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>> No. 5296 Anonymous
12th November 2012
Monday 3:26 pm
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http://www.forbes.com/sites/andygreenberg/2012/08/06/black-market-drug-site-silk-road-booming-22-million-in-annual-mostly-illegal-sales

Well done Dread Pirate Roberts!
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>> No. 7793 Anonymous
11th December 2015
Friday 2:30 am
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>>7792

It might be a lottery but it's still a big risk. I have security clearance, if I get a criminal record that's me and my company fucked; I'd rather not risk it, thanks. I realise that I may be an edge case.

Actually I think you and I might be talking at cross-purposes. I'm specifically talking about the risk of multi-sig transactions on EIM and AB; I regularly sent coin directly to Agora with no worry at all exactly because I knew that my safety was being taken care of in terms of specific plausible deniability. I wasn't buying nuffin but etizolam of dat market, honest guv.
>> No. 7794 Anonymous
11th December 2015
Friday 8:30 am
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>>7790
>Good grief.

If your OpSec isn't MilSpec you're in for an upset I expect.
>> No. 7805 Anonymous
17th December 2015
Thursday 5:05 pm
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http://motherboard.vice.com/read/the-variety-show

https://bitcointalk.org/index.php?topic=935434.msg13163143#msg13163143

The intrigue continues, but I think that pretty much wraps up the original Silk Road crew. Long prison terms ahead.
>> No. 7952 Anonymous
20th July 2017
Thursday 9:43 pm
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Exclusive: Dutch Cops on AlphaBay ‘Refugees’

>Following today’s breaking news about U.S. and international authorities taking down the competing Dark Web drug bazaars AlphaBay and Hansa Market, KrebsOnSecurity caught up with the Dutch investigators who took over Hansa on June 20, 2017. When U.S. authorities shuttered AlphaBay on July 5, police in The Netherlands saw a massive influx of AlphaBay refugees who were unwittingly fleeing directly into the arms of investigators. What follows are snippets from an exclusive interview with Petra Haandrikman, team leader of the Dutch police unit that infiltrated Hansa.

https://krebsonsecurity.com/2017/07/exclusive-dutch-cops-on-alphabay-refugees/
>> No. 7953 Anonymous
20th July 2017
Thursday 9:51 pm
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>>7952
The Hansa bust at the same time is a masterstroke - the LEA are getting good at this stuff.

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>> No. 83195 Anonymous
20th July 2017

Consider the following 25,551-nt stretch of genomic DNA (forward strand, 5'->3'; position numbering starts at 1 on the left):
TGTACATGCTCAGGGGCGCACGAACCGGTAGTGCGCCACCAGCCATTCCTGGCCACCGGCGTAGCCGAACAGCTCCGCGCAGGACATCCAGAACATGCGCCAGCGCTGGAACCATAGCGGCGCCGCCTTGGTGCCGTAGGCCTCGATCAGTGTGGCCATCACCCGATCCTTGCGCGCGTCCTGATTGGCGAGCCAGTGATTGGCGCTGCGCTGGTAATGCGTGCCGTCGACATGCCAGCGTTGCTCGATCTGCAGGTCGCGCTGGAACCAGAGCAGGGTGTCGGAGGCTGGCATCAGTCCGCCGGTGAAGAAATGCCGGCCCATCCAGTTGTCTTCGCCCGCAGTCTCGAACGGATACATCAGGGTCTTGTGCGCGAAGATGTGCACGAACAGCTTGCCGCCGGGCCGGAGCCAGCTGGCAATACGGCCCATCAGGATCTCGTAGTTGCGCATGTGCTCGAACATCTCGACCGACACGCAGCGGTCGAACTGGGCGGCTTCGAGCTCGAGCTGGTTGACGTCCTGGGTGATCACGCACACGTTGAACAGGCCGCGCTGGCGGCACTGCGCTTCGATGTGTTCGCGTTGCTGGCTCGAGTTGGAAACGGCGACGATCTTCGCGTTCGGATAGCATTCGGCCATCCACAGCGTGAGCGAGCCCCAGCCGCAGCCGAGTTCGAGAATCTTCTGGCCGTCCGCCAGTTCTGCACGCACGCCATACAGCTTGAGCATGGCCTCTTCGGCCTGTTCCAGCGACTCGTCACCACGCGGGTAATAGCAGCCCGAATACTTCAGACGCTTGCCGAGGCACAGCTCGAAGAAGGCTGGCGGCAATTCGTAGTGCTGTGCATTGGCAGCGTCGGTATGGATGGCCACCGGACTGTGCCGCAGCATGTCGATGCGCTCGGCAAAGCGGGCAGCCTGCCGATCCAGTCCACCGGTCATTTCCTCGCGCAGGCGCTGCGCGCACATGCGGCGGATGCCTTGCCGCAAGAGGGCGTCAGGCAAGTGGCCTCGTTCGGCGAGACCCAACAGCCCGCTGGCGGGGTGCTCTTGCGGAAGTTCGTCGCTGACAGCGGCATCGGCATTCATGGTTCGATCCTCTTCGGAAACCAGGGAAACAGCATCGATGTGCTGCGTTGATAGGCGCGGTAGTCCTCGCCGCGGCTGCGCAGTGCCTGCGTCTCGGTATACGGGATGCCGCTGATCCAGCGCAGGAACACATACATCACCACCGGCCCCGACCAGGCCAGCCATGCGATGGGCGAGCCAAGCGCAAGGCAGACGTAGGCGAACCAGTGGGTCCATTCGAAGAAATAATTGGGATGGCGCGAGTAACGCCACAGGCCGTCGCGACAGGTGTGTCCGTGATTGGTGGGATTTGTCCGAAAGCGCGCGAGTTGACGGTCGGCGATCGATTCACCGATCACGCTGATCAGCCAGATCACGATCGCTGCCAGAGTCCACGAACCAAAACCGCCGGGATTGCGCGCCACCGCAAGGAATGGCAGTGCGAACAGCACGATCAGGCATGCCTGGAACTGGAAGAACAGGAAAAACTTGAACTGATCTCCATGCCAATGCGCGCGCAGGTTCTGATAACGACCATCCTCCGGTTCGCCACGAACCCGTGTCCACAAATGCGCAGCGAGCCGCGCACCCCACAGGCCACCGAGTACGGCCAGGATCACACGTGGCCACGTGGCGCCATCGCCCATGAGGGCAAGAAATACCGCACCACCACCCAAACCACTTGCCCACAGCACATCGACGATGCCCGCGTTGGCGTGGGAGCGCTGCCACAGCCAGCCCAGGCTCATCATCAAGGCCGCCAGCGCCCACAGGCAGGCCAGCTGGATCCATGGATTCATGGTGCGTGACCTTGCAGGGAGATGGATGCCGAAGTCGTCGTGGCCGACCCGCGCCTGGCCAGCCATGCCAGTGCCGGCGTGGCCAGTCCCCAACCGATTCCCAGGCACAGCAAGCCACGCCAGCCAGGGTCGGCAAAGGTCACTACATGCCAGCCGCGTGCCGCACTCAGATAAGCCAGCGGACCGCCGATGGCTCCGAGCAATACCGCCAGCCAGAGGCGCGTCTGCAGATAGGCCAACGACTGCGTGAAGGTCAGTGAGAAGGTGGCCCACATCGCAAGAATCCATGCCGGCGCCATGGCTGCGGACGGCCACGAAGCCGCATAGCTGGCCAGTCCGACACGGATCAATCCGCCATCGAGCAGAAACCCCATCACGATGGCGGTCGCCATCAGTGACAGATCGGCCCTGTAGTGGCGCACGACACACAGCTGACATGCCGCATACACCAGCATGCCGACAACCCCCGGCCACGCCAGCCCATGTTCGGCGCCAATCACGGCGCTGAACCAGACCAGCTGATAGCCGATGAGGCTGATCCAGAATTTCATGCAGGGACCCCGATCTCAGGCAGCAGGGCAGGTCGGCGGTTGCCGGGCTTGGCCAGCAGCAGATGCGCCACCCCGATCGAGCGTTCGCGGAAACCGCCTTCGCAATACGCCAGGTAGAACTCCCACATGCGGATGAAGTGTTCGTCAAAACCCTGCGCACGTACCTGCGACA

Thursday 6:21 pm
/pol/83195 The Brexit Negotiations
We finally have some hard information on the specifics of the positions of both sides.

Today was the first joint technical document release, with each side's position on citizen's rights. It's patchy.

https://ec.europa.eu/commission/sites/beta-political/files/eu-uk_table_cr.pdf

I will attempt to keep this thread updated as the weeks go by.
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>> No. 83196 Anonymous
20th July 2017
Thursday 7:39 pm
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>>83195
They're finally agreeing on at least something.

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>> No. 58331 Samefag
19th July 2017
Wednesday 5:38 pm
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Charlie Fairhead's the name.

Getting paid the equivalent of 2,700 household's annual TV licence is the game.
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>> No. 58339 Anonymous
19th July 2017
Wednesday 7:56 pm
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>>58338
Radio 2 has nutters shouting at each other on Jeremy vine, tho.
>> No. 58340 Anonymous
19th July 2017
Wednesday 8:12 pm
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>>58339
Worth the licence fee alone.
>> No. 58342 Billbob
19th July 2017
Wednesday 8:24 pm
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>>58340
My favourite was a disabled woman they had on shortly after Frankie Boyle had been making jokes about them. She was convinced it was going to lead to a disabled person Holocaust.
>> No. 58347 Are Moaty
20th July 2017
Thursday 1:40 am
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he deserves it if you ask me, that ward is a bloody disaster. and to think they keep saying nhs staff are underpaid.
>> No. 58350 Billbob
20th July 2017
Thursday 6:33 am
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>>58347
It's because he's been there since about 1930. He started off on the equivalent salary of £15,000 but it's been increased each year due to inflation and length of service. That's all it is. Compounding.

If you add in employers national insurance and pension contributions then the cost to the licence fee payer will be in excess of half a million.

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>> No. 3906 Anonymous
15th July 2017
Saturday 4:31 am
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Is it considered the height of tackiness to have a private reg?

I think I'd quite enjoy having one, it'd be related to the car rather than a vague approximation of my name, if that helps.
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>> No. 3919 Anonymous
17th July 2017
Monday 8:14 pm
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Most are awful, but I have seen a couple of decent ones:

FR05 TED
L1 TRE
2 XTC (on a 1996 Nissan Almera, meaning the plate is probably worth 10x what the car is)
>> No. 3920 Anonymous
19th July 2017
Wednesday 2:17 pm
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>>3919
My uncle saw one once that said something along the lines of '50K HA', made him piss himself.
>> No. 3921 Anonymous
19th July 2017
Wednesday 2:32 pm
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>>3919

A bloke around my way has MX5.